Adding a wall cladding of salvaged wood is a great way to make a big change after just a couple of days of labor. This once-plain dining room, for example, was transformed with about $100 worth of old tongue-and-groove wood paneling and some serious effort.
As the project designer, I purchased the reclaimed wood boards at the ReSource Building Material Store in Burlington, Vermont, and brought it to the site for cleanup and renewal. What a turn-around!
1. SALVAGING WOOD
The boards were already separated and clean of nails when they came from the resource yard. On site, the boards were scrubbed clean with a bleach solution, and inspected for mold and insect infestation. When the wood was dry, the designer painted all of the boards with a very watered-down whitewash.
If an opaque paint is preferred, use a knot-killing primer first. To leave the natural wood color, consider a Safecoat or Osmo-product finish.
There’s no question this could be a do-it-yourself job for anyone with average renovation experience. A construction crew was on site, however, and two men made quick work of installing the boards to create the feature wall. They were careful to screw each board into studs to avoid buckling or failure later. In this case no construction adhesive was necessary. If there are gaps between boards, or they might open with shrinkage, be sure to paint the underlayment the same color as the wood (or slightly darker) so no unwanted background shows through.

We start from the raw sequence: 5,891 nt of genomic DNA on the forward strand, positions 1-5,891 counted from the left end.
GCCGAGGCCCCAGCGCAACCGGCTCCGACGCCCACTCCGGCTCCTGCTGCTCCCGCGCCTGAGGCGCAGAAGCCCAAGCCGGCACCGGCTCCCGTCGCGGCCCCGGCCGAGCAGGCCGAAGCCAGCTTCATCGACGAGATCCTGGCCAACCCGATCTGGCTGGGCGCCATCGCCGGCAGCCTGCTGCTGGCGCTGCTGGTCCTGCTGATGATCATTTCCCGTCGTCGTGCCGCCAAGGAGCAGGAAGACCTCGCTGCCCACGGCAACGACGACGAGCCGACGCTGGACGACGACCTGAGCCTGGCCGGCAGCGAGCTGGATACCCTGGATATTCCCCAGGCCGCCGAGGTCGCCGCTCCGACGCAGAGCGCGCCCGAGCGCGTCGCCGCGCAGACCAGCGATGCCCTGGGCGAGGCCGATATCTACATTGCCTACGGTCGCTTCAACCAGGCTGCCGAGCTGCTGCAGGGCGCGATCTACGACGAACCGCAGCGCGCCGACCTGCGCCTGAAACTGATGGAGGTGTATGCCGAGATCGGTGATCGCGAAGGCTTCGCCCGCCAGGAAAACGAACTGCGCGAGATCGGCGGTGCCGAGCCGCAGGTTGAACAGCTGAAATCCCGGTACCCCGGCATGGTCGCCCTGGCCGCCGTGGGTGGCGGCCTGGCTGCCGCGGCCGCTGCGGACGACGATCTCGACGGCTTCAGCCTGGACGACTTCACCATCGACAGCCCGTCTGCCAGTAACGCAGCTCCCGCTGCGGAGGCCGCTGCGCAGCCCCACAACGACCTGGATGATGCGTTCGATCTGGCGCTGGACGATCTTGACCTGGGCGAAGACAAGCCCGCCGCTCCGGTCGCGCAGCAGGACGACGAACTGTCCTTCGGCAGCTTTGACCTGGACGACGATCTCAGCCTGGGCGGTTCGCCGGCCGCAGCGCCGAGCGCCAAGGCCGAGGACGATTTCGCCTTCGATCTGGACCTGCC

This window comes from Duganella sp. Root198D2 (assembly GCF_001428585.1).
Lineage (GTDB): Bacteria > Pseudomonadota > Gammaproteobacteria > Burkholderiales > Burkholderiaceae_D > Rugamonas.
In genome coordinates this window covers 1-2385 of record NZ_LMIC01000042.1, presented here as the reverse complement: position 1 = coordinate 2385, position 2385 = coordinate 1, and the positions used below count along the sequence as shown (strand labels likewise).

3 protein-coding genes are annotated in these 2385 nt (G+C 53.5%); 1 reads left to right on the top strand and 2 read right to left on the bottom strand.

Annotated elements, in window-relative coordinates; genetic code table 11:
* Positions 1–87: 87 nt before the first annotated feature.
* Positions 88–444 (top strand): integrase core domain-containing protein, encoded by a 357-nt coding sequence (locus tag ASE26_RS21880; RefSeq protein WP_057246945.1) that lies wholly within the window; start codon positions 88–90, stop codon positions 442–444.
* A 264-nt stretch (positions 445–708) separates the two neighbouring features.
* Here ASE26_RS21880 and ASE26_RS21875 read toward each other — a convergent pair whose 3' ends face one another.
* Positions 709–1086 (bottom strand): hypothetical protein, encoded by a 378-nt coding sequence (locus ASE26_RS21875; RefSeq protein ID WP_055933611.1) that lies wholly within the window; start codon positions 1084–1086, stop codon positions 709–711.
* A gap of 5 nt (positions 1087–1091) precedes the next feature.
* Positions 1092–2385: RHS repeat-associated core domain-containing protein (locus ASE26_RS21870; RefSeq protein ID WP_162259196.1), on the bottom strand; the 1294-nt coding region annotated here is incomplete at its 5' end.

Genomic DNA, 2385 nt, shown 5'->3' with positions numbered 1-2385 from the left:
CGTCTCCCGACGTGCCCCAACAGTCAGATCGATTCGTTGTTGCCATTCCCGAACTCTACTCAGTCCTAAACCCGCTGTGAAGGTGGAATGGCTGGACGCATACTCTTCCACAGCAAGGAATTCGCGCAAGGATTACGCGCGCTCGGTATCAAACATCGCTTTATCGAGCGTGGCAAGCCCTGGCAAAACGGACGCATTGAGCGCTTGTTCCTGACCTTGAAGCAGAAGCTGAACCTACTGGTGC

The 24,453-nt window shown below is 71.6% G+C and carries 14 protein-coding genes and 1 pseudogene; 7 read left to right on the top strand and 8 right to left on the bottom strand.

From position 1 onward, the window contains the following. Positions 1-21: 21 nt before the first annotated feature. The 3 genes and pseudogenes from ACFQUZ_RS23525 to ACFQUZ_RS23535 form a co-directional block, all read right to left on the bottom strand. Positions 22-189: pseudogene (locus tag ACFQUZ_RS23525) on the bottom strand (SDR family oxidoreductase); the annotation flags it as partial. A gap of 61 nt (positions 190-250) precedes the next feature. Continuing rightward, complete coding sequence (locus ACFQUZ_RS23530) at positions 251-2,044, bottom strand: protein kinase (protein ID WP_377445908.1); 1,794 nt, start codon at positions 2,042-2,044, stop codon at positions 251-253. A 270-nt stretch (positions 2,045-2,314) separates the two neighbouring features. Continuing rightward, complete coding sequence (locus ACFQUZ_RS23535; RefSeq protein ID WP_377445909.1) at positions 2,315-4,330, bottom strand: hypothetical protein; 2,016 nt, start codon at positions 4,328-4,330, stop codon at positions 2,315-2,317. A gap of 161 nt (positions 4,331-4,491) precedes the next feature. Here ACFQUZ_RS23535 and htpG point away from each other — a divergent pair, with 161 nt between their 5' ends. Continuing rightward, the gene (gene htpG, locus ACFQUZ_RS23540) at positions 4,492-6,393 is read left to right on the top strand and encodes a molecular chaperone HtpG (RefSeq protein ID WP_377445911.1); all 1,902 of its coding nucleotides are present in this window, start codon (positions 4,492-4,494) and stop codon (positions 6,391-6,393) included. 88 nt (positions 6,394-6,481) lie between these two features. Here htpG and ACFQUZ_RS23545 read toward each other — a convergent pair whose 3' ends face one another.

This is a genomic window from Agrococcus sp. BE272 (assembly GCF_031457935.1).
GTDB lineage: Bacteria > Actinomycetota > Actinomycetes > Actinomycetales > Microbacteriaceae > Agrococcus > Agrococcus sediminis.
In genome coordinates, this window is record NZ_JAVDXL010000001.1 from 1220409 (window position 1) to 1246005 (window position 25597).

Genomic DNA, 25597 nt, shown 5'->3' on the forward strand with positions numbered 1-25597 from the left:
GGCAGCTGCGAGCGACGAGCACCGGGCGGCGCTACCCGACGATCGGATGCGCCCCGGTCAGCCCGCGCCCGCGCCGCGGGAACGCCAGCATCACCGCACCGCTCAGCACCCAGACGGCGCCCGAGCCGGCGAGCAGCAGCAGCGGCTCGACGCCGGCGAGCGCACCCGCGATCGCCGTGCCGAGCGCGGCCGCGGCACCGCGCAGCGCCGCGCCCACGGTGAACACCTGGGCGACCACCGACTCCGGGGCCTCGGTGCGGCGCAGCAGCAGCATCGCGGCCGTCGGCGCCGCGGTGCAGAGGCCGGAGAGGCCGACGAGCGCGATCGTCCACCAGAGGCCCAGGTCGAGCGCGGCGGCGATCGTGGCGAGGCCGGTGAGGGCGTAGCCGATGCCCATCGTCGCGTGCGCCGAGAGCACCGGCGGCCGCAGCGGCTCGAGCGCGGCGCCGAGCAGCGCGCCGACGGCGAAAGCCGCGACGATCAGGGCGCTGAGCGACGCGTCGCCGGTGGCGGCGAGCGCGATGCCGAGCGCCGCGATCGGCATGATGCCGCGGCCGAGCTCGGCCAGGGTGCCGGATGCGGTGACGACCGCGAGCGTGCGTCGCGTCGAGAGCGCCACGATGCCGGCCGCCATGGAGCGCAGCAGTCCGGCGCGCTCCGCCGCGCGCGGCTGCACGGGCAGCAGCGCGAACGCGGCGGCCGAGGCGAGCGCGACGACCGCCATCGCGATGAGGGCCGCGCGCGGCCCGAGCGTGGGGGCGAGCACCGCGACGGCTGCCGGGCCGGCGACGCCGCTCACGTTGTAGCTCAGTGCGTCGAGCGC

3. THE ROOM
Immediately the room called for a more informal, farmhouse approach to furnishing. The designer added a custom farmhouse table that was made up to her design from salvaged old floorboards and porch posts. Mismatched, secondhand chairs work well in the space. The vintage 1970s chandelier was picked up at Habitat for Humanity and the designer simply replaced the existing glass globes with some Edison-style lightbulbs to give it a retro yet trendy look.
A Feature Wall
Wood finishes are familiar in traditional houses: think of board wainscots, raised paneling, beadboard, and shiplap. They generally cover every wall in a room. When creating a single feature wall, try to make it look logical—like an added-on or end wall, or an original finish uncovered.
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